Central Michigan University Grants Students Full Freedom of Association
April 3, 2007
by Tara Sweeney
In today’s press release
, FIRE announced that Central Michigan University (CMU) has agreed to revise an “anti-discrimination” policy it had applied to all registered student organizations. CMU’s policy stated that groups could not deny membership to students on the basis of a host of categories, including “political persuasion.” Under that policy, any ideological or political group on campus, including Young Americans for Freedom (YAF—the affected group in this case), Students Against Discrimination, and the Gay/Straight Alliance would have to admit members hostile to the group’s mission.
FIRE has often opposed universities’ application of anti-discrimination policies that include “belief” as a blanket protected category, since ideological, political, and religious organizations should have the right to associate only with other students who share their beliefs. Boy Scouts of America v. Dale
(2000) is the leading Supreme Court case supporting this position. We usually make these arguments on behalf of religious student organizations, such as the Christian group Princeton Faith and Action
, LSU’s Muslim Students Association
, or the Christian Law Students’ Association
at Pace Law School, all of which were told by their respective administrations that they could not limit membership to students who shared their beliefs.
Interestingly, CMU seemed to at least partially appreciate the necessity of allowing groups to require members to have shared beliefs, because its Registered Student Organization Manual allows religious organizations to “use religious beliefs as a criterion for selection of membership or leadership.” CMU’s restrictions on limiting group membership based on belief therefore applied only to secular ideological groups—a distinction with no basis in law or logic.
The “horror scenario” FIRE sometimes posits is that if an ideologically-based group were forced to admit members who did not agree with the group’s mission, those members could feasibly undermine the group from the inside. At CMU, this possibility became reality when students started attending and disrupting meetings of the conservative YAF group and even started a Facebook.com group
for “People who believe the Young Americans for Freedom is a Hate Group.” One student posted on that group’s wall:
The best way to get rid of them, is for everyone in this group to go to their meetings and we all vote eachother [sic] on to the eboard [sic] and dissolve the group.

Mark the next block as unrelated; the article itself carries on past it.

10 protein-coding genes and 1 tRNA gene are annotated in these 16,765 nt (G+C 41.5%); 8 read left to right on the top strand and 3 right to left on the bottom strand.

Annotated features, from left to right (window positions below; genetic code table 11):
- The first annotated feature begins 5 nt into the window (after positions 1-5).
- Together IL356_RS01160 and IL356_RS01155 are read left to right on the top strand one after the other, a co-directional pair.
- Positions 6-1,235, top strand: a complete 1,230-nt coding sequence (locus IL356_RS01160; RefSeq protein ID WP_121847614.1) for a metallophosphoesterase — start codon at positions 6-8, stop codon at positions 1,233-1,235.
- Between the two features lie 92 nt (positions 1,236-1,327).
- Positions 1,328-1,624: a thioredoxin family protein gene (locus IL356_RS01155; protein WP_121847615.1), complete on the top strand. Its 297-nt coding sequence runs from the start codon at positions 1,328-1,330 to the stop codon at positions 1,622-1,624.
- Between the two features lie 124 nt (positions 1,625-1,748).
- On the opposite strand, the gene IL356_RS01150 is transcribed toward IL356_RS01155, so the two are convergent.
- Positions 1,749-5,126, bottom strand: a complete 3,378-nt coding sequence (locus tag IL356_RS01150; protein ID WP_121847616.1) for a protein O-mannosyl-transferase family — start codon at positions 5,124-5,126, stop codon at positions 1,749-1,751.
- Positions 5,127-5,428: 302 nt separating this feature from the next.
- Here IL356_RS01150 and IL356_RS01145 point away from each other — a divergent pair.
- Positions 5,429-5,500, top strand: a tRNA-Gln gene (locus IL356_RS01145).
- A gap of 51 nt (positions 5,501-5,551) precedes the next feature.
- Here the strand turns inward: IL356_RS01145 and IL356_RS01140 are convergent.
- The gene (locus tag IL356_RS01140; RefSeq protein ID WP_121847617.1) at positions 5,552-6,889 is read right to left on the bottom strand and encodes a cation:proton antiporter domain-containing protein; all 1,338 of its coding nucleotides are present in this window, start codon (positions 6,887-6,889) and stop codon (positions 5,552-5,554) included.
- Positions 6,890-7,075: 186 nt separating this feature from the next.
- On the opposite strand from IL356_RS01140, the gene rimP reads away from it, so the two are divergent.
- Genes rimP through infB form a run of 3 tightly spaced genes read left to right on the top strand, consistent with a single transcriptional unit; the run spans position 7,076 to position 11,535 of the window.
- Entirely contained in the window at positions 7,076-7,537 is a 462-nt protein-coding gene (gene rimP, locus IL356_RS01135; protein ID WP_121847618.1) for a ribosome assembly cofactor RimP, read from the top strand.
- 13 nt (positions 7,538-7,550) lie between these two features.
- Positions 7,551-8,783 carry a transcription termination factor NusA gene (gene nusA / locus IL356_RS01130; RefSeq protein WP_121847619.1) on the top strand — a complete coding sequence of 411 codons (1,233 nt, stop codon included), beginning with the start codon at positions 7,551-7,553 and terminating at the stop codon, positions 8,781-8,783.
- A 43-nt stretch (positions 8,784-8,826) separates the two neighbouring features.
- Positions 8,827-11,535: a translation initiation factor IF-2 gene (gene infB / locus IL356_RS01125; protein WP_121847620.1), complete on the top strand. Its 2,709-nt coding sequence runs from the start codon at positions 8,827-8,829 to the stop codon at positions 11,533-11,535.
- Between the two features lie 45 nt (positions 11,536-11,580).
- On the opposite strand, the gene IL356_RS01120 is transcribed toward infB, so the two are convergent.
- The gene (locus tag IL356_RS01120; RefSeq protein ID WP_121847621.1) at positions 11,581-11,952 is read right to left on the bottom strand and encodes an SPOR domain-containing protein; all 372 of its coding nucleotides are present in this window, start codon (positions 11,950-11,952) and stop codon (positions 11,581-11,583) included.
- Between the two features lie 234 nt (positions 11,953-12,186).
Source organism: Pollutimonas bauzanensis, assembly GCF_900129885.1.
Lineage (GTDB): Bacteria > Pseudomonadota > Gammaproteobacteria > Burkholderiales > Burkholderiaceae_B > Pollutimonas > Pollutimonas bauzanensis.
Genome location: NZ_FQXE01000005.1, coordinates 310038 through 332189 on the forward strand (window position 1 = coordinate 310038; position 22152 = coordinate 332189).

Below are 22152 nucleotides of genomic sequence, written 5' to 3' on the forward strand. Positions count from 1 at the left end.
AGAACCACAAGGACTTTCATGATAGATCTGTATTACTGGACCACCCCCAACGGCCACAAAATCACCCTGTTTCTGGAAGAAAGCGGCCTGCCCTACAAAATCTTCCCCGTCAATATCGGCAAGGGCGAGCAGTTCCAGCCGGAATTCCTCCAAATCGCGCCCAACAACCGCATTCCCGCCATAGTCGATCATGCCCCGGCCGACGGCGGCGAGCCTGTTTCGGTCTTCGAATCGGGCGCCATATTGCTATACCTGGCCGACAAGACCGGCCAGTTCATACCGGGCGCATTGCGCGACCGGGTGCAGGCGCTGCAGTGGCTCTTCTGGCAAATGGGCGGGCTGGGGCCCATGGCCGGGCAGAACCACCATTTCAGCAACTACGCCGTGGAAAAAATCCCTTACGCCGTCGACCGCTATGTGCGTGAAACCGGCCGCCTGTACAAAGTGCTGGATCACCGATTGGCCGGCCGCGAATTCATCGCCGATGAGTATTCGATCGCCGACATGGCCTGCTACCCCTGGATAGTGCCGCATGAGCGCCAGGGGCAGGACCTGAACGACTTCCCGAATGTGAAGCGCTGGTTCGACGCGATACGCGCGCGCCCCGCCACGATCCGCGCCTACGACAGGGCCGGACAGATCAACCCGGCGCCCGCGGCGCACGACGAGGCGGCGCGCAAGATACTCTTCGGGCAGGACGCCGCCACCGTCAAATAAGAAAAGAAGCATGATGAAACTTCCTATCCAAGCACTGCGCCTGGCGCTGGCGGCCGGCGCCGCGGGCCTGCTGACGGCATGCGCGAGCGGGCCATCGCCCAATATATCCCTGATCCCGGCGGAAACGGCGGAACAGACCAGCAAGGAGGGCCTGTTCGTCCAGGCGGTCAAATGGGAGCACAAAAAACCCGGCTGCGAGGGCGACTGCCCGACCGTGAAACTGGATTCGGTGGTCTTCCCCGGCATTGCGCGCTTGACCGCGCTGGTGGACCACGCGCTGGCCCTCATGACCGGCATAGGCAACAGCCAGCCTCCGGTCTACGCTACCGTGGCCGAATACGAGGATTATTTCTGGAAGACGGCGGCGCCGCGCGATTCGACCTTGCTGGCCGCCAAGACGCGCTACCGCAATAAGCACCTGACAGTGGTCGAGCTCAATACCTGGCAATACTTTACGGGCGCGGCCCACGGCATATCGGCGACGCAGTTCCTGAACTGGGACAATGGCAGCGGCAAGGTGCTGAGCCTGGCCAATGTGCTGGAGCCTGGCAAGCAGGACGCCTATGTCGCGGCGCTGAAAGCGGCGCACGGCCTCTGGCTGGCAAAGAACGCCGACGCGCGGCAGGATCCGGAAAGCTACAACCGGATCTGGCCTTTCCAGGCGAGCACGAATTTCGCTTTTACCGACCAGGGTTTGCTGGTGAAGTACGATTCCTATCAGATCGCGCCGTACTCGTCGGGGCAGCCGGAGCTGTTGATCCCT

Another thing we can do is make it public that we intend to bring in a ton of people and watch them change their membership requirements which might make them slip up and break a cmu [sic] discrimination policy.
CMU reacted to concerns from YAF President Dennis Lennox II about the group’s impending demise by upholding the non-discrimination policy. CMU’s Director of Student Life wrote in an e-mail
to Lennox that YAF could “not require members to be ‘like-minded’ as that opens [the group] up to discrimination based on political persuasion.”
YAF appealed to FIRE, and we wrote
to CMU President Michael Rao on March 16 to inform him that CMU’s policy was unconstitutional, that it contradicted the Court’s decision in Boy Scouts v. Dale
, and that it placed YAF in danger of being deliberately undermined by students who wished to banish the group from campus.
To FIRE’s delight, President Rao responded
by vowing to change the policy in question. Within days, CMU issued an e-mail to all registered student organizations explaining the revision to the anti-discrimination policy. That e-mail stated:
[FIRE’s] inquiry prompted a review of CMU’s policy and general counsel has advised that the legal principle in question is “freedom of association,” which has been protected by the courts, including the U.S. Supreme Court, in several cases. Like most universities, CMU will not oppose established principles as promulgated by the highest courts.
CMU has developed a new policy, which states that “[a] belief-based registered student organization may use its belief system as a criterion for selection of membership or leadership.” President Rao assures FIRE that this policy will be fully implemented by the beginning of the Fall 2007 semester.